Well done armadeus. Great spotting and great result! Agree with Mark, this species and it's plight needs all the publicity it can get. Congrats again. Well deserved.

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Spectacled Leaf Monkey favorited by AmolPandit Kuantan, Pahang, Malaysia 22 minutes ago

Also known as Dusky Leaf Monkey or Dusky Langur. Medium sized monkey (head and body 50-70 cm plus that again for the tail - 7.5kg). Varying shades of grey with diagnostic white eye rings and upper lip. Has tufts of fur on the cheeks.

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Preguiça-comum (Brown-throated Three-toed Sloth) favorited by Mark Ridgway Duque de Caxias, RJ, Brazil 33 minutes ago

The Brown-throated Three-toed Sloth is approximately the size of a house cat, ranging from 45-60cm. Like all sloths it has long limbs and a small head for the size of its body. Sloths’ fur hangs ‘backwards’ compared to other mammals, lying from the stomach to their back. This enables the water to run off while it is in a tree.

Sloths do not have visible toes but instead have long claws. In this species they have three claws on each foot, which enable them to hang from the branches of trees. The brown-throated Tree-toed Sloth can also be distinguished from other species by its brown fur and upturned mouth, giving the sloth a constant ‘smile’.


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Spectacled Leaf Monkey commented on by triggsturner Kuantan, Pahang, Malaysia 34 minutes ago

Thank you everyone for all your comments and support. Amazing to get a 2nd spot. Feel most honoured.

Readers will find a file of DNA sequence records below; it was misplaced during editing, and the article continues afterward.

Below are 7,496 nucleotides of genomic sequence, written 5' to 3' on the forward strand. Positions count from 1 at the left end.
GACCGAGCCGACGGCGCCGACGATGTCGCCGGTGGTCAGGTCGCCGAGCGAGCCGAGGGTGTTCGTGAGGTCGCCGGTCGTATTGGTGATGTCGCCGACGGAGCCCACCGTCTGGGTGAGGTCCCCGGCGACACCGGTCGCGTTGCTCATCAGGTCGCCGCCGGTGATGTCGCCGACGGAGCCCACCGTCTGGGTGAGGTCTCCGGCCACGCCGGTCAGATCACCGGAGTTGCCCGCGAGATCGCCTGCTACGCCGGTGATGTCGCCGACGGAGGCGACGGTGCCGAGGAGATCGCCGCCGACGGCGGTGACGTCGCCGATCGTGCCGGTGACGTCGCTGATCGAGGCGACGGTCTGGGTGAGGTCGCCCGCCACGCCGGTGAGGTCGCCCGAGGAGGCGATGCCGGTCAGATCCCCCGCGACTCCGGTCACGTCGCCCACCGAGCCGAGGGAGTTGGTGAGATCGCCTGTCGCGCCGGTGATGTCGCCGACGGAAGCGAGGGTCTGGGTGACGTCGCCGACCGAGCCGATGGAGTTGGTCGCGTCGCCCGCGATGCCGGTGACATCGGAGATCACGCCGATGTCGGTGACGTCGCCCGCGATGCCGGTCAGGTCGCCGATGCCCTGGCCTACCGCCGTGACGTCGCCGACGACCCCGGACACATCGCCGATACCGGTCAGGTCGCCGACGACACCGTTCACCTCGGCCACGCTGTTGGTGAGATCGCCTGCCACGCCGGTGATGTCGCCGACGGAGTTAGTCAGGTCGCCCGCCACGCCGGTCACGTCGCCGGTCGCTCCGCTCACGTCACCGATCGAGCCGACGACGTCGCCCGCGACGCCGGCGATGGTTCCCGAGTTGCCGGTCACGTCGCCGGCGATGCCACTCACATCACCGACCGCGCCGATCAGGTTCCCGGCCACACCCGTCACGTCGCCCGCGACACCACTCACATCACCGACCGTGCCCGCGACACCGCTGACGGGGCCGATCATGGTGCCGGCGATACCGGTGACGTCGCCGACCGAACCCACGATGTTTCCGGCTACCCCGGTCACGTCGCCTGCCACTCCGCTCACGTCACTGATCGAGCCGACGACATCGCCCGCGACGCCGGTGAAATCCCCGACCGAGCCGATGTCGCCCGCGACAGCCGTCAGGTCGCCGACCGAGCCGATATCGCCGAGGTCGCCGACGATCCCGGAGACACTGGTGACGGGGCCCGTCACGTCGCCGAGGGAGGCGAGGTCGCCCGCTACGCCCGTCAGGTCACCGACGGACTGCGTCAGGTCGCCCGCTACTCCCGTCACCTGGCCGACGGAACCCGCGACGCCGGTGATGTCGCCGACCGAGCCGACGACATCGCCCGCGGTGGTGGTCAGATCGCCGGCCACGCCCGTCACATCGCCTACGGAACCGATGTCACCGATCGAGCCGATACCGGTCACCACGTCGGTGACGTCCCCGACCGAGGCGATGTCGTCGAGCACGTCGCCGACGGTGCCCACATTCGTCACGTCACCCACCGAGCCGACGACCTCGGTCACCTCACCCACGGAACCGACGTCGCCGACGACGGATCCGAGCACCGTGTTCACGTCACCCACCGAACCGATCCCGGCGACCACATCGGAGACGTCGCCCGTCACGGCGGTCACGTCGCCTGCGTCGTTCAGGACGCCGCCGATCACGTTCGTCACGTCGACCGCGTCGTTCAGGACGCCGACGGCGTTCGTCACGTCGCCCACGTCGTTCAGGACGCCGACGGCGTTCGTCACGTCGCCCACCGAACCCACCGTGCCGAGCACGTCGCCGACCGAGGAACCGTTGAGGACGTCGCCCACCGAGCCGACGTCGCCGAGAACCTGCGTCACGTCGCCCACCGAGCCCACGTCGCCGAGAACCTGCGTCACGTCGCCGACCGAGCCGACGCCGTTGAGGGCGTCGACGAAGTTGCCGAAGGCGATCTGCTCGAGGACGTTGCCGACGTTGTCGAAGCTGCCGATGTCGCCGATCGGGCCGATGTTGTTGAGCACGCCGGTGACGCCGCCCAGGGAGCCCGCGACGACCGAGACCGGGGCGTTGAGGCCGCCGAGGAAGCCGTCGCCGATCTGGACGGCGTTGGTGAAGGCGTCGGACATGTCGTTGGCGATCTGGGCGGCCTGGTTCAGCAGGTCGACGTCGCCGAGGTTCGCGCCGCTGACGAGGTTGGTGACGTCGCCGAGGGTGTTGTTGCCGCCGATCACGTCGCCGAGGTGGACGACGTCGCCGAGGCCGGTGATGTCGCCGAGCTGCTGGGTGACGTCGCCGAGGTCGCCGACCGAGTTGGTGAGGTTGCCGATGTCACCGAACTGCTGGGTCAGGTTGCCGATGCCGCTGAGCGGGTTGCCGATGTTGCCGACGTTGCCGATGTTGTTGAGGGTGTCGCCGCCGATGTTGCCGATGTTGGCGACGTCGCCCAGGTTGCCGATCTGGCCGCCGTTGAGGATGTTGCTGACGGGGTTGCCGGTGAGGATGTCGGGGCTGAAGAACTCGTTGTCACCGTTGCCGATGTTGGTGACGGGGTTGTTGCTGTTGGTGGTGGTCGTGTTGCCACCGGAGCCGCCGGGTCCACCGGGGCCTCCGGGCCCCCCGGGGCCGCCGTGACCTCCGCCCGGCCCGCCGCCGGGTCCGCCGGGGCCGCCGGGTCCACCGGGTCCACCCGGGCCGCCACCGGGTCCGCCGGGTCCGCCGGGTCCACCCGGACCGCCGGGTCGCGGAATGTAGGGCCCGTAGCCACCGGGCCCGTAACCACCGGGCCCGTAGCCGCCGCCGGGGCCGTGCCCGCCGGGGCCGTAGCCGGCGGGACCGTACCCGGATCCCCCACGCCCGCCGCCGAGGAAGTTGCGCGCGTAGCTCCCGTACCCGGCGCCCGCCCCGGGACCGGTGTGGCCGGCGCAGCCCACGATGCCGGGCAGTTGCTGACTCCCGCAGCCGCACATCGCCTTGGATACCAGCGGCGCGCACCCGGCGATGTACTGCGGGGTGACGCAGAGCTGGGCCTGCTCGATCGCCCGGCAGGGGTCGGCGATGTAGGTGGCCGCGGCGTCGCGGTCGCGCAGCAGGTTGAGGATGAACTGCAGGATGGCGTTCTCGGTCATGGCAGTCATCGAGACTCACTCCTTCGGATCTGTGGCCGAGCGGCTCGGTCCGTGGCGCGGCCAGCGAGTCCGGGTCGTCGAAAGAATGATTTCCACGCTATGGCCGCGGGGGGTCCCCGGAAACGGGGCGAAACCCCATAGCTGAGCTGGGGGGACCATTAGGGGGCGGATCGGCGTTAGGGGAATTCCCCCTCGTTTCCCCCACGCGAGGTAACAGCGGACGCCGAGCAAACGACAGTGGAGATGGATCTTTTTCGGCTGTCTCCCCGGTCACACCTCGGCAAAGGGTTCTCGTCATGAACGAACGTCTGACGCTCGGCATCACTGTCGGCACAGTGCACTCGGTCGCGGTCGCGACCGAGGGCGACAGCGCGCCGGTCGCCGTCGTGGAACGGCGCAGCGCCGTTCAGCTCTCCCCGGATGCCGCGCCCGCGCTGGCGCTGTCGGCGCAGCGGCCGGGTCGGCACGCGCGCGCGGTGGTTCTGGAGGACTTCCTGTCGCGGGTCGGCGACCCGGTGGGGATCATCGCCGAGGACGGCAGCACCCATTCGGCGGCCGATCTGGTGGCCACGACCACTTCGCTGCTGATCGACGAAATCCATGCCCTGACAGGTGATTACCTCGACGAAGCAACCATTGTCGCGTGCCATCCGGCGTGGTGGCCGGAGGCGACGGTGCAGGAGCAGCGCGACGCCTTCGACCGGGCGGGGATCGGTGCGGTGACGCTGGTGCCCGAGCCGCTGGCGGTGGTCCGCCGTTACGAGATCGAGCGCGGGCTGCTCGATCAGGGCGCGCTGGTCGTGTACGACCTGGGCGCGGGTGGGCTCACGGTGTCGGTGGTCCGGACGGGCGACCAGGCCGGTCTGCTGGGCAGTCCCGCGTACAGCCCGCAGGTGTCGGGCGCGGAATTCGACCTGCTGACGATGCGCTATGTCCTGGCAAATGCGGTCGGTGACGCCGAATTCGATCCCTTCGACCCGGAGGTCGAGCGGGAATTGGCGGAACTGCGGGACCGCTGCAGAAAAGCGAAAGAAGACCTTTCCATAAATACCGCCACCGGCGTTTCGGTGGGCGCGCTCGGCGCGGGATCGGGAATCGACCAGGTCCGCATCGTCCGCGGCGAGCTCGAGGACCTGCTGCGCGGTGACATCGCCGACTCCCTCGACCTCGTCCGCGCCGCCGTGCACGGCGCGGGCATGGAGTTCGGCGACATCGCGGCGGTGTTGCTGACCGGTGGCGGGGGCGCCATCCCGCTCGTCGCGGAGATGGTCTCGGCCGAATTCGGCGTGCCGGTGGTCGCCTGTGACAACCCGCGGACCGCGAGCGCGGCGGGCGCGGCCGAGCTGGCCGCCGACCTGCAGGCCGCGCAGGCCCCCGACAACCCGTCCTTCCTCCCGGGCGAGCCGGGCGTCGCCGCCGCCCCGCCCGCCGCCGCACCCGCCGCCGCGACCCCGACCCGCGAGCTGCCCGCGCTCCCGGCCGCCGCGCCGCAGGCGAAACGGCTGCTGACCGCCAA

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Mapping Nature on Your Smartphone

For the developers at New York start-up Networked Organisms, smartphones are the butterfly nets of the 21st Century. Their tool, Project Noah, lets people upload photos of plants and wildlife around them, creating a map of the natural world and contributing to scientific research in the process.

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What kind of beetle? This app knows

Bespectacled scientists of yore would carry around hefty field guides, made up of hundreds of pages of text and photos. But these days, smartphone owners have a lighter option: an app called Project Noah, which aims to help people identify plants and animals as well as collect data from "citizen scientists" about where certain species are located.

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Designing ecosystems for talent development

Project Noah enables us to be part of a more focused online community where we can learn more about wildlife around us and contribute to scientific research. It pulls participants into deeper, more meaningful engagement by enabling people to go on “missions” to collectively map changes based on sightings.

The Economist
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A smart way to save wildlife

A modern invention that may also hold the key to saving species in the future. Project Noah is a global study that encourages nature lovers to document the wildlife they encounter, using a purpose built phone app and web community. In addition to the virtual "collection" of species, Project Noah encourages citizen science by linking up with existing surveys including the International Spider Survey and the Global Coral Reef Monitoring Network.

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New mobile applications include a tool called NOAH that lets you take cellphone pictures of bugs and trees and then sends back an identification of the exact type in as little as 24 hours.

With support from National Geographic